In my last post, we discussed how to determine whether feedback is warranted. This alone can make a huge difference in improving relationships!
So, let’s say you’ve determined that giving feedback in a situation makes sense. How do you deliver it in a kind, loving way?
Take ownership of what you’re saying
Understand that your opinion is an opinion. It is not a statement of fact. Too often we are convinced of the correctness of our opinions and may think of them as facts. “That’s a really great car.” “That’s an ugly color.” “It’s a wonderful day.” “She’s really arrogant.” “He’s a real jerk.”
Let’s say we look at a piece of art and don’t get it. An unconscious response might be, “Oh, that isn’t art, it is an eyesore. That took zero talent.” Do you see that this comes in the form of judgement and is stated as a fact?
When we are more conscious, we might say, “I don’t connect with that piece. I don’t understand modern art. Would you be willing to explain it to me?” In this case, we’re not criticizing the art, we’re talking about ourselves. We accept that our view of it is our perception and not a statement of fact. We are open to the possibility that our appreciation might be enhanced by expanding our understanding of modern art.
“You did great” or “You did a horrible job” are opinions. They aren’t very useful.
“You were so attentive and caring towards the animals, I can tell they really trust you” or “I have several concerns about the way the paint job came out. I noticed that there is paint splattered on the floor and there are several areas on the walls that appear to not have been painted at all.” You can see that when you are specific there is less room for debate or argument, and the feedback has the potential to be useful.
Let’s say you asked your daughter to clean her room. When you check it you see that it’s only partially clean. Instead of saying, “This room isn’t clean!” you could say “Great, you’re halfway there. When I asked you to clean your room, I meant,1) make your bed, 2) pick-up your dirty clothes and put them in the hamper 3) empty the wastebasket, and 4) vacuum the carpet. I see that you made your bed and picked up your clothes. When you empty the wastebasket and vacuum, you’ll be all done.” This feedback is specific and isn’t personal.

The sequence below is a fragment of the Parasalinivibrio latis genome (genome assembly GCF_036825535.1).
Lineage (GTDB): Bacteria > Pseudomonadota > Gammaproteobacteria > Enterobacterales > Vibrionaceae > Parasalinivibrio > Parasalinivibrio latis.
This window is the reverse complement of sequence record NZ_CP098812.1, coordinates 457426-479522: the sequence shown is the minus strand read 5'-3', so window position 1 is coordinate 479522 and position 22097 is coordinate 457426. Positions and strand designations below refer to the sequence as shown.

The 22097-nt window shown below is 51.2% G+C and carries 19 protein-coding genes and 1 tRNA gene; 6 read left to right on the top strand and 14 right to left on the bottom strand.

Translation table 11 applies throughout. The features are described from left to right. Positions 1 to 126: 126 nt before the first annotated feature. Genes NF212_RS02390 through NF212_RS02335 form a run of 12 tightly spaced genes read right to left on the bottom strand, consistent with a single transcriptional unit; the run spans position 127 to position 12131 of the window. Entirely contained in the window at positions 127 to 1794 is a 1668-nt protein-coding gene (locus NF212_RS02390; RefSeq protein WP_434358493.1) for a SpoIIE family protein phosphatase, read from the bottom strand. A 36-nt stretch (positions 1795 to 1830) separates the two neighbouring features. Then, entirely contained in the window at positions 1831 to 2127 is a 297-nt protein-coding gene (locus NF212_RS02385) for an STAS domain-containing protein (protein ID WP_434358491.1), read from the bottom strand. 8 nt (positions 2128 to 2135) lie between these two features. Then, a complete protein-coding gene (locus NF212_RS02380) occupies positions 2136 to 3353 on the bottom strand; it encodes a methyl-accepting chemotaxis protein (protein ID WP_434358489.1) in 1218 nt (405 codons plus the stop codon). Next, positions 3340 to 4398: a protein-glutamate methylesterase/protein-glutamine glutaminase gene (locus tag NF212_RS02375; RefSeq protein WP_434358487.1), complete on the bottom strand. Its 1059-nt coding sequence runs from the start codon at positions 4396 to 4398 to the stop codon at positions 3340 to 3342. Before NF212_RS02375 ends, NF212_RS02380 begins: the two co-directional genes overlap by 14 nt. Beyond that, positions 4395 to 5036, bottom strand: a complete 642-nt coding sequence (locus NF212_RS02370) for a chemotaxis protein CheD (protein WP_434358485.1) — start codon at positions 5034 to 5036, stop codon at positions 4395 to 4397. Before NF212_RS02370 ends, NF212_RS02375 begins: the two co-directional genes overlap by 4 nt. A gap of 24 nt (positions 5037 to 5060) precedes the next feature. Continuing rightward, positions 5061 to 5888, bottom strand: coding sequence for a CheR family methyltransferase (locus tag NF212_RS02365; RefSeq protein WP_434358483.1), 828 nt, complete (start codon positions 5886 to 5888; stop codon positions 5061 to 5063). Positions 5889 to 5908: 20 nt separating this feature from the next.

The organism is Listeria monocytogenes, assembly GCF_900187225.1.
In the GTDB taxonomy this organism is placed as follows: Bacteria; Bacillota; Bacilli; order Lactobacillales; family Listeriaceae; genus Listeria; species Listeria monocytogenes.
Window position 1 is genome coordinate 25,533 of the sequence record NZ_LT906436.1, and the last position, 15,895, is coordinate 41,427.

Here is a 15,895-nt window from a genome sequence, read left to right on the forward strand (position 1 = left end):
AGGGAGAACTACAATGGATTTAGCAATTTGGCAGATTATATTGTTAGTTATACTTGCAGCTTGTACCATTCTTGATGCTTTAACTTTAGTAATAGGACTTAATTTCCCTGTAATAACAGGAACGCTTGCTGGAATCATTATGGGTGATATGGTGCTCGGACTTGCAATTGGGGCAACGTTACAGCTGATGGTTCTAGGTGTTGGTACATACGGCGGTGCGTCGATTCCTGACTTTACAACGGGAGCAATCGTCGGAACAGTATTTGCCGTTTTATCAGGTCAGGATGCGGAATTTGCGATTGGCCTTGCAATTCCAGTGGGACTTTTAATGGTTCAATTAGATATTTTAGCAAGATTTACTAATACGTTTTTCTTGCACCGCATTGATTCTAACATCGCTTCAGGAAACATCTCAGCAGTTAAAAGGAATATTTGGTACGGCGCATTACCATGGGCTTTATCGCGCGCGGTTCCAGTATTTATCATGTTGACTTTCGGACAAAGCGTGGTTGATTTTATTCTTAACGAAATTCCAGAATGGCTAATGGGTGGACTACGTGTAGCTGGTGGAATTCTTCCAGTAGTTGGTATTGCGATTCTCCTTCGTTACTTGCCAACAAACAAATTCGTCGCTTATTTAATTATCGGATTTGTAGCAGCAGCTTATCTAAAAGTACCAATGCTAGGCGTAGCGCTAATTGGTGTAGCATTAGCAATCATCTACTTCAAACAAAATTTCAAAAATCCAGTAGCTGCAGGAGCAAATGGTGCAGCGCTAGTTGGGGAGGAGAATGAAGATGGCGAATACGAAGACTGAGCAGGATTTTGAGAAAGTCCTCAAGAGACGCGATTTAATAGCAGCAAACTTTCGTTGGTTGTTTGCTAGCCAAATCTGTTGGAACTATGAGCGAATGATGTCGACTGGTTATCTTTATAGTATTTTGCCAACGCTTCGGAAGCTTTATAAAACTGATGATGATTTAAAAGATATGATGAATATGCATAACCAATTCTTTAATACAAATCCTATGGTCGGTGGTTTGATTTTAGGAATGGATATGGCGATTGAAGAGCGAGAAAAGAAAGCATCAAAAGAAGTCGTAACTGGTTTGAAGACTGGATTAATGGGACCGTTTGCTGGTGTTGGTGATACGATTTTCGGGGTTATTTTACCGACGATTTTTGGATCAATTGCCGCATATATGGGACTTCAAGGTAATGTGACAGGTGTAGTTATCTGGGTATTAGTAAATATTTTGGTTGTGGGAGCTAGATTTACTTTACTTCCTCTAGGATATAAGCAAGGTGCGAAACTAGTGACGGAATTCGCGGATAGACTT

No apologies are necessary
Avoid apologizing when you give feedback. “I’m sorry, but I don’t like the way you are talking to me.” “I’m sorry but I prefer that you not touch my leg.” Apologizing is a way of communicating that you feel you don’t have the right to take up space.
The power of positive feedback
When we only focus on what we don’t like, or what we see as deficiencies, we are on the wrong track. Remember the Law of Attraction—what we focus on grows stronger.
Research shows that athletic teams that were given positive feedback that focused on their strengths and successes improved significantly more than teams that were given negative feedback that focused on their errors and weaknesses.
Similarly, when parents focus on their children’s misbehaviors, they are unwittingly inviting more misbehavior.
Also, keep it real and genuine. “I know it was hard for you to be patient when I was talking on the phone, I really appreciate that you didn’t interrupt me.” “I noticed that you put a lot of effort and heart into that project, it really shows.”
It’s important that we give positive feedback that is authentic and meaningful. Congratulating someone for something unremarkable or something poorly done isn’t helpful.
You can give feedback in conscious, loving ways that serve both you and the person who is receiving the feedback! This takes practice. Be gentle with yourself and practice using these strategies today.